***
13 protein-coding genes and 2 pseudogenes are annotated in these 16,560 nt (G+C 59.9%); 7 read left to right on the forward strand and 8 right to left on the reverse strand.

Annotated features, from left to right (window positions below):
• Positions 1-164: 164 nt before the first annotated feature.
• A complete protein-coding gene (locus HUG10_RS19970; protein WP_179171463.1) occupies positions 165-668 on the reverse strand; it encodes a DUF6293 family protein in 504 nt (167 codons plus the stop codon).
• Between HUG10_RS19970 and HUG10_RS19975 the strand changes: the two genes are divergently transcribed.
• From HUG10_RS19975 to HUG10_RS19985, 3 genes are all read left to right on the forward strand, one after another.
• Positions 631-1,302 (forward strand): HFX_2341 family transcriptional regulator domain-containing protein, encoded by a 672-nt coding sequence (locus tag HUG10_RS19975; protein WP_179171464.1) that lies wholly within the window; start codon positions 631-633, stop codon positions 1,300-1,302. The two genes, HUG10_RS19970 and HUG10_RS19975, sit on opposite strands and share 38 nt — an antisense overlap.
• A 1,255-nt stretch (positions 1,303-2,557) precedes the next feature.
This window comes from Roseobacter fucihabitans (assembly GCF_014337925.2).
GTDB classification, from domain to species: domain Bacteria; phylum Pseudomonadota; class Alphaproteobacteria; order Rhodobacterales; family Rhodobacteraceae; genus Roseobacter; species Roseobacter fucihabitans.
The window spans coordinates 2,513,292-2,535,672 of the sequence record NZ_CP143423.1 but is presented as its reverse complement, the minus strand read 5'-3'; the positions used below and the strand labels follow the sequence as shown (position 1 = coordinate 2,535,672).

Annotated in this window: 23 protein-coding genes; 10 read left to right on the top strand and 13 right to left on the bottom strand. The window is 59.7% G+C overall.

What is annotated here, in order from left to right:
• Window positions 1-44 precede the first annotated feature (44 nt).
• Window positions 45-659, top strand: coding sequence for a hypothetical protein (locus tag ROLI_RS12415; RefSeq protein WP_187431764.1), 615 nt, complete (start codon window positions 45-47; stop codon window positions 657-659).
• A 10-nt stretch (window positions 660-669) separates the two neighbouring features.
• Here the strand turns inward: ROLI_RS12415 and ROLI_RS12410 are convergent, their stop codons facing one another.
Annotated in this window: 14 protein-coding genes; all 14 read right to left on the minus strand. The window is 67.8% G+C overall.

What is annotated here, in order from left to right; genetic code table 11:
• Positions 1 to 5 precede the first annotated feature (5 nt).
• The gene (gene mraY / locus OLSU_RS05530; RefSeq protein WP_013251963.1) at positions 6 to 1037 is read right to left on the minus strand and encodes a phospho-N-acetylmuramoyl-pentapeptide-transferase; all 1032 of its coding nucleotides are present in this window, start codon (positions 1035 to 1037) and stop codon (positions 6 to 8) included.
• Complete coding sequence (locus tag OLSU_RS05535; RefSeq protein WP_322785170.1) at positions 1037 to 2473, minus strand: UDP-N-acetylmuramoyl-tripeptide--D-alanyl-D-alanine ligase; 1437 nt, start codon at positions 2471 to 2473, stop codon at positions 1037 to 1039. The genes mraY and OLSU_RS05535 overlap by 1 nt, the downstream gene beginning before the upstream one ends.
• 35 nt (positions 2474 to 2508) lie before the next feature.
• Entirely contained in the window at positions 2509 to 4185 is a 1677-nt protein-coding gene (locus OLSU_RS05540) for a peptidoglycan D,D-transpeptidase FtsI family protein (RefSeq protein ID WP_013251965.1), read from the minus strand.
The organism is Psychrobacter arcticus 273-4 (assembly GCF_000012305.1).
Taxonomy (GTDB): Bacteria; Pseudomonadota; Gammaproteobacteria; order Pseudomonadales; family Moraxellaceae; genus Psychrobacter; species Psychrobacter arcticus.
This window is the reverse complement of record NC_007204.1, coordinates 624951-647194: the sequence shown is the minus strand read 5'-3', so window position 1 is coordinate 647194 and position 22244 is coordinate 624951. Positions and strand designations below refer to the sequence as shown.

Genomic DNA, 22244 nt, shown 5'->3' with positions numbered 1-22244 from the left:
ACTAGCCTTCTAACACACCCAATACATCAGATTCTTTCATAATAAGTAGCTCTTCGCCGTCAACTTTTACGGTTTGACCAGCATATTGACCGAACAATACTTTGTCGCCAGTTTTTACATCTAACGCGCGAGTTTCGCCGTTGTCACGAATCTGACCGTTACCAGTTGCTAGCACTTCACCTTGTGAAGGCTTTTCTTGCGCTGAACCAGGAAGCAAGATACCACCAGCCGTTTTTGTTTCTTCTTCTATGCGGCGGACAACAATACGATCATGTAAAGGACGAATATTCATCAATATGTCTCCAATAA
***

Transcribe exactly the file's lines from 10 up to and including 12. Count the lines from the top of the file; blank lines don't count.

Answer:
GTDB classification, from domain to species: domain Bacteria; phylum Pseudomonadota; class Alphaproteobacteria; order Rhodobacterales; family Rhodobacteraceae; genus Roseobacter; species Roseobacter fucihabitans.
The window spans coordinates 2,513,292-2,535,672 of the sequence record NZ_CP143423.1 but is presented as its reverse complement, the minus strand read 5'-3'; the positions used below and the strand labels follow the sequence as shown (position 1 = coordinate 2,535,672).

Annotated in this window: 23 protein-coding genes; 10 read left to right on the top strand and 13 right to left on the bottom strand. The window is 59.7% G+C overall.